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Chicken Incubators

By Edited Aug 15, 2016 0 0

Types of Chicken Incubators

Still air vs Forced air incubators

There are two general types of chicken incubators, still air incubators[930] and forced air incubators.  The primary difference between the two types of incubators is the inclusion of a fan in the forced air incuabators to keep the tempurature more consistent throughout the chicken incubator.  For this reason the larger commercial chicken incubators are forced air.  At the hobby level it is possible to get either a forced air incubator or a still air incubator.

When evaluating home chicken incubators you will find that most are made of styrofoam with a viewing window on the top.  Depending on the purpose of the chicken incubator it may be desirable to look at the models that have the entire top clear for easier viewing of the eggs and the actual hatch.  This would be a good option for a chicken incubator used in a class room or similar setting.

Another option in incubators is the inclusion of a thermostat or not.  Without a thermostat it is necessary for the user to manually control the temperature in the incubator.  This is usually done by adjusting the distance that an expanding wafer is from a connectivity point.  This is not exactly a precise setting, but the results must be precise or risk over heating the eggs in the incubator.  If using a chicken incubator without a thermostat be sure to set the incubator up several days before introducing eggs to it, to get the tempurature correct.  

Another precaution to take with any incubator is to use it out of direct sunsight in an environmentally controlled area.  If the room temperature the incubator is in fluctuates too quickly the incubator may not be able to adjust to the change quickly enough.  This also goes for direct sunlight.  If the incubator is placed somewhere that it can get hit by direct sunlight the eggs may overheat as the incubator gets hot from the sun.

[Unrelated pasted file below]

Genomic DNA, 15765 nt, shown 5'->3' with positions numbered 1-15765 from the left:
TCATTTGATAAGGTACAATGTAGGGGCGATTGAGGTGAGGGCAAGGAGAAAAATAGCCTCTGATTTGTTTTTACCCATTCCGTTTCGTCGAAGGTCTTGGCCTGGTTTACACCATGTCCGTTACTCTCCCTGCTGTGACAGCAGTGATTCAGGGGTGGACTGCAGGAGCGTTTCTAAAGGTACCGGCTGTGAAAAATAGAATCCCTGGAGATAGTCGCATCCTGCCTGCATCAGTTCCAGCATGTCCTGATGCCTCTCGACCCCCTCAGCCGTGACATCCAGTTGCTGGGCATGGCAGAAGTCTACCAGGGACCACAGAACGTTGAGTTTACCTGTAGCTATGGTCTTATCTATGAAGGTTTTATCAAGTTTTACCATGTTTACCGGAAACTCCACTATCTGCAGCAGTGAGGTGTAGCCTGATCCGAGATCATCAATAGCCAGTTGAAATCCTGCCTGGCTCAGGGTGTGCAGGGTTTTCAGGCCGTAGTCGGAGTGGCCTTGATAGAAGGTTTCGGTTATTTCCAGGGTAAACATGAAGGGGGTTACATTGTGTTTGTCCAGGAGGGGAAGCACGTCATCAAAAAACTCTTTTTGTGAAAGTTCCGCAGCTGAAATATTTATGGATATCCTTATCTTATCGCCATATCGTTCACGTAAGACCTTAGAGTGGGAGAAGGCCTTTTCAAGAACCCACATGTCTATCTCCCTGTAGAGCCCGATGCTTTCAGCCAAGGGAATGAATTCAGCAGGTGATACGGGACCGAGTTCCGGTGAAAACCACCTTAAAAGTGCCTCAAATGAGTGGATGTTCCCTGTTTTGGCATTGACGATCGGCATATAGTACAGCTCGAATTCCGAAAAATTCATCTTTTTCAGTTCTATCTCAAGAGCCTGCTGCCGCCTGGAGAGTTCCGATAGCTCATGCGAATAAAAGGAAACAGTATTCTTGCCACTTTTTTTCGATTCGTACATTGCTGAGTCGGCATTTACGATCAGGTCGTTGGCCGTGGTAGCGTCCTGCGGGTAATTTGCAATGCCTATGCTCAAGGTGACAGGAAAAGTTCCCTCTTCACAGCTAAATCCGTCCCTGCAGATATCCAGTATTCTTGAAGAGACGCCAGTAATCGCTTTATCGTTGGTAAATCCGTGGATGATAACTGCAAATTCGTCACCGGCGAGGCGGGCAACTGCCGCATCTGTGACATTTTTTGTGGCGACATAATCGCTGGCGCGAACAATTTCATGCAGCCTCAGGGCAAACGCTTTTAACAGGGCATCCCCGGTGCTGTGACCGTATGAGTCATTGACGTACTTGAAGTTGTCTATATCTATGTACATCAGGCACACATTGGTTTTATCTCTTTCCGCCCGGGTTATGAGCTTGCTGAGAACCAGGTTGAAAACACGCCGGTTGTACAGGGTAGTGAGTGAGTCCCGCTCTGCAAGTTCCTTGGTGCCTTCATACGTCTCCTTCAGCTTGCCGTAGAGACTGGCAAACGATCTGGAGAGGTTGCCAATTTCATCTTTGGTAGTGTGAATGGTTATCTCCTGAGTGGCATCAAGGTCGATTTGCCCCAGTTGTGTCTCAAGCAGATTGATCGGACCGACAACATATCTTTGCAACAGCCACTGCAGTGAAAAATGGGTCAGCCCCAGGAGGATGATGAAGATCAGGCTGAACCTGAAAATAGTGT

Chicken Incubator

Additional Chicken Incubator Accessories

When running a chicken incubator, it is necessary to turn the eggs several times a day.  If the project is for kids, as an education project, this may be desirable, but for someone looking to get a consistent hatch with minimal effort an incubator turn is in order.

Adding the turner to the incubator does cut down on the number of eggs that can be placed in the incubator.  But it makes up for it by only requiring the user to check the water level in the bottom of the incubator once a day.  A turner should be removed a couple days before the hatch is to begin to keep the chicks from getting caught up the turner.

Another accessory that you may think about for your chicken incubator doesn't necessisarily related directly to egg hatching and you may already one around the house.  An uninterruptable powery supply (UPS) can save the entire hatch if the electricity goes off for a significant amount of time.  A blink of two of the lights isn't going to hurt the eggs, but if electricity to the chicken incubator is cut off for a couple hours you may be lucky to get any eggs to hatch.

How much will a chicken incubator cost?

If you are resourceful and handy you may be able to build a still air incubator out of an old cooler or styrofoam box and a light bulb.  If you are looking for a ready made solution you should figure on spending about $40 - $100 for a still air chicken incubator, depending on size.  The forced air incubators are going to be a little more expensive running in the area of $80 - $120, depending on the size and options.

If interested in a turner for the incubator be sure to consider that when looking at the incubators to make sure they are compatible.  A turner is going to cost around $50.  The UPS isn't absolutely necessary, but could be added to the mix for about $50 or less.

It would be possible to spend a lot more money than this.  But for $200 a very nice chicken incubator setup could be purchased.  With proper care it should last for several years and many hatches.

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Bibliography

  1. "Operating a Still Air Model Incubator." University Of Illinois Extension. 30/10/2011 <Web >

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